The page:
A museum of fine and decorative arts from the Victorian Era to modern times. The museum houses one of the finest collections of porcelain, pottery, and bronze in the U. S.  Hours: Tu-F 9 a.m.-5 p.m., Sa 10 a.m.-2 p.m. Free.

Shrine of the Most Blessed Sacrament
322 Co. Rd. 548; (205) 271-2917; Groups or Tours (205) 795-5717 or 5722;
Poor Clare Nuns of Perpetual Adorations keep a constant prayer vigil at the Shrine, inviting people from all walks of life and faiths to see what the Lord has accomplished here.  Church groups, schools, or families are more than welcome to visit or plan a pilgrimage. The Shrine grounds consists of: Cloistered Monastery, Upper and Lower church, near life sized Nativity scene, Lourdes Grotto, John Paul II Eucharisitc Center, and the Castle which houses the Gift Shop of El Nino, conference rooms, and downstairs dining area.  The Shrine’s daily schedule includes the Nuns’ Conventual Mass at 7 a.m.; Confessions after 7 a.m. Mass; Liturgy of the Hours 6 a.m., 8 a.m., 11:30 a.m. 2 p.m., and 5 p.m. Shrine Hours: M-Sa 6 a.m.-9:00pm and Su 6 a.m. – 6 p.m.; Gift Shop: M-Sa 8 a.m.-4:45 p.m. John Paul II Eucharistic Center Tours: M-Sa 10 a.m. & 2 p.m. Free and wheel chair accessible.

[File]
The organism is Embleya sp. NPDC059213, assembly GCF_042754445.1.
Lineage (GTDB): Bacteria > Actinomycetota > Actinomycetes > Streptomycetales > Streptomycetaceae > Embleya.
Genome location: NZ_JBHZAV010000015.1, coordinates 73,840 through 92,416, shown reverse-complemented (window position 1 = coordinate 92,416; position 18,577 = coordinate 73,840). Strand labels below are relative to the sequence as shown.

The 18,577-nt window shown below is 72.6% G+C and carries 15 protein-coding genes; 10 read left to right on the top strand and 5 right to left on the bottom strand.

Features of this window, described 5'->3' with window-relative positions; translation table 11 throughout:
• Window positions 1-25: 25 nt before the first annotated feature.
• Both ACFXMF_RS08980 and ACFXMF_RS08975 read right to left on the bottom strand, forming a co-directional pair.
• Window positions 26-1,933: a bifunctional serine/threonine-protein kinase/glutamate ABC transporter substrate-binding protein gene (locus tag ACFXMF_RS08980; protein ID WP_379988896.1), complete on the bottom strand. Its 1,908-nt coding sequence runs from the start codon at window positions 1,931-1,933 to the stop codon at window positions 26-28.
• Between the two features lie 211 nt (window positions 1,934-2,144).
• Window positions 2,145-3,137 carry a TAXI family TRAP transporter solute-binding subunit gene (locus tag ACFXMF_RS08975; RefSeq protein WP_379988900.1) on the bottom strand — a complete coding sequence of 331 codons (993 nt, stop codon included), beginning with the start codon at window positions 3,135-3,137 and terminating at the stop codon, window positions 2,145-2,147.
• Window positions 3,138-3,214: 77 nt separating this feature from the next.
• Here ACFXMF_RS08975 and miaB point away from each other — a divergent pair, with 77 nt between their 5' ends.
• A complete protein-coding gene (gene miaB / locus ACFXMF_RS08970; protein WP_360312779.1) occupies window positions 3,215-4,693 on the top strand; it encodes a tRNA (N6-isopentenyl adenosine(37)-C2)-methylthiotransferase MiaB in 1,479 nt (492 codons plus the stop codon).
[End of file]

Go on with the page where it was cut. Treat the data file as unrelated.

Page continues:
Jerry Brown’s Pottery
166 Boyett Dr.; (205) 921-9483; (800) 341-4919;
Ninth-generation folk potter digs his own clay, processes it with a mule-powered pug mill, fires his wares in a groundhog kiln, and utilizes hard to find glazes for his own unique look. Open: M-Sa
9 a.m.-5 p.m.

Organic Vessels Studio Gallery
1445 Jimmy Brown Rd.; (205) 921-1193;